1.38 to 10.66

0.010

Average waist girth

1-cm increase

1.04

0.98 to 1.09

0.159

Average hip girth

1-cm increase

0.96

0.92 to 1.00

0.054

*A logistic regression model was used. The original model included in addition the factors: change of ART medication, patient’s sex, alcohol intake, height to weight ratio, and neutrophils and lymphocyte counts. The model was reduced using backwards selection excluding factors with a p value > 0.25

§p = 0.007 for the overall effect of height

ART, antiretroviral therapy

PN (peripheral neuropathy) determined with vibration perception threshold > 9 V (base of first toe, left and right; average of three measurements)

Surprisingly, the study found a significant association between being on ART and CD4 cell counts (p = 0.007). In the presence of an interaction, both antiretroviral (AR) medication and CD4 cells had an effect on PN development (p = 0.066 and p = 0.033, respectively). For patients on ART, an increase of 10 CD4 cell count units increased their chance of developing PN by 1% (adjusted odd ratio (aOR) = 1.01; 95% CI 1.00 to 1.03). In contrast, for patients not on ART, such increase of 10 units in CD4 cell counts decreased their chance of developing PN by 2% (aOR = 0.98; 95% CI 0.97 to 1.00) (Table 4). Figure 1 visualizes this interaction between developing PN and being on ART. The aOR are as follows: 0.69 (95% CI 0.29–1.64) at a CD4 cell count of 250; 1.33 (95% CI 0.63–2.81) at a CD4 cell count of 450; and 2.17 (95% CI 0.93–5.05) at a CD4 cell count of 600. Hence, the probability of being diagnosed with PN—when being on ART or not—in relation to CD4 cell counts could be estimated (Fig. 1).
Fig. 1

PN odd ratios (OR) for patients on ART (yes vs. no) with calculated predicted probability of having PN in relation to CD4 cell counts (adjusted for relevant factors as shown in Table 4). Top panel: OR of diagnosed PN in patients on ART at different CD4 cell counts (knots show the OR; whiskers the 95% CIs). Bottom panel: effect of the interaction between being on ART and CD4 cell counts on the PN-predicted probability (calculated at the mean values of 65.05 for waist girth, 77.04 for hip girth, lactate < 2.2 mmol/l, a height < 1.57 m, and education of < 9 years)

Statistical significance towards developing PN was also found to be associated with an increase in lactate levels (p = 0.073) and with age over 34 years (p = 0.124). Instead, patients with > 9 years of education have a lower risk of suffering PN (p = 0.027). With a statistically significant overall effect of body height on PN (p = 0.007), study participants between 1.57–1.62 m of height had 3.84 times the aOR of developing PN compared to those with heights ≤ 1.57 cm (95%CI 1.38 to 10.66). This aOR increases to 4.89 and 5.74 times the aOR of subjects between 1.62–1.66 m (95% CI 1.69 to 13.66) and > 1.66 m (95% CI 2.11 to 15.62), respectively.

No statistical significance among PLHIV with PN was found in sex, age, education and employment status, alcohol and tobacco consumption, or weight. Sensitivity analysis using inverse probability weighting to examine the effect in patient datasets with missing information did not show different associations than the presented model (see Table S1 in the supplementary material).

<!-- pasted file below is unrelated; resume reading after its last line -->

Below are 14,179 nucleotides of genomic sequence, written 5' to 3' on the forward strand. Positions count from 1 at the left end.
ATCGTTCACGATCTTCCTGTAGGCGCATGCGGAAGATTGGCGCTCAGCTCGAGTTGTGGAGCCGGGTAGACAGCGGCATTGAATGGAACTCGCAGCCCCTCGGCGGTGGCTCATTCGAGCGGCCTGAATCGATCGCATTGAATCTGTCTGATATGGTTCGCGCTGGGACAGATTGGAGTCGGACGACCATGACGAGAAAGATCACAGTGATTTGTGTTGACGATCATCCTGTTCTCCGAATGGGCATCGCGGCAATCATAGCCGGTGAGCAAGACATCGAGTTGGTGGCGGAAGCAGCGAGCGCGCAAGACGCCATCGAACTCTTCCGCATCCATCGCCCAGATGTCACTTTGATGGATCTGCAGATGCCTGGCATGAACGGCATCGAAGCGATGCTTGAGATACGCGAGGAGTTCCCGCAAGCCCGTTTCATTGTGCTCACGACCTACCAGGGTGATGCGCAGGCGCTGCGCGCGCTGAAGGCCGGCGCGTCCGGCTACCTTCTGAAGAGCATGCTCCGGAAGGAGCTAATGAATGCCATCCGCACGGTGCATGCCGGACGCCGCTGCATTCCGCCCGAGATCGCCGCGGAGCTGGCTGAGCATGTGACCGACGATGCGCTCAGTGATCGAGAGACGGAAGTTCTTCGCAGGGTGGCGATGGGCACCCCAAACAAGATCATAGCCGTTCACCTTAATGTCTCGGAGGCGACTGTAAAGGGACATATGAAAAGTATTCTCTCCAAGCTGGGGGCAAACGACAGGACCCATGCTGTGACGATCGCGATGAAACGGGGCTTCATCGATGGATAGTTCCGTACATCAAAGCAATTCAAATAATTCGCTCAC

Discussion

The introduction of antiretroviral medication has drastically reduced morbidity and mortality. Although management of HIV/AIDS cases through the use of ART has improved quality of life and a longer survival, chronic co-morbidities have emerged. Also, increased life expectancy naturally made the HIV-infected population grow older (Scanlon and Vreeman 2013; World Health Organisation 2015; UNAIDS 2016). Hence, the continued high prevalence of sensory neuropathies continues to affect PLHIV and requires clinical and health care attention (Ellis et al. 2010; Schutz and Robinson-Papp 2013).

The present investigation including 525 patients is the largest study on PN so far in Ghana and, to our knowledge, in West Africa, carrying the highest burden of HIV infection worldwide. In an earlier study, PN prevalence was revealed in type 2 diabetes patients in the same setting (Yeboah et al. 2016). The prevalence of PN in this study’s subset of individuals admitted to the largest tertiary referral hospital in Ghana in 2013/2014 and infected with HIV/AIDS was 17.7%. This number somewhat ranges within the ratios found in other studies performed in sub-Sahara Africa. Such studies reported prevalence of 6% and 57% in South Africa, respectively (Boulle et al. 2007; Wadley et al. 2011), 13% in Malawi (Beadles et al. 2009), 20.7% and 36% in Kenya, respectively (Hawkins et al. 2007; Mehta et al. 2010), 36% in Uganda (Forna et al. 2007), 24% in Uganda/Zimbabwe (Kiwuwa-Muyingo et al. 2014), 59% in Rwanda (Tumusiime et al. 2014a), and 28% in Cameroon (Luma et al. 2012). A recent study by Benevides et al. 2017 in southern Brazil unveiled 31.3% of PN prevalence in PLHIV. In some settings, variations in the methodology to diagnose PN even seem to cause over-reporting of PN (Tumusiime et al. 2014b).

These obvious differences may originate in the differing nature of the performed studies: (i) the sample sizes differ considerably, with our study representing a respectable patient number, (ii) the inclusion criteria applied, resulting in varying average age of the study subjects, (iii) varying progression stages of the underlying HIV/AIDS infection of the study subjects, (iv) altering diagnostic approaches and procedures applied, (v) the ratio of subjects being on antiretroviral medication, and (vi) the different type of ART regimen administered to the study cohorts.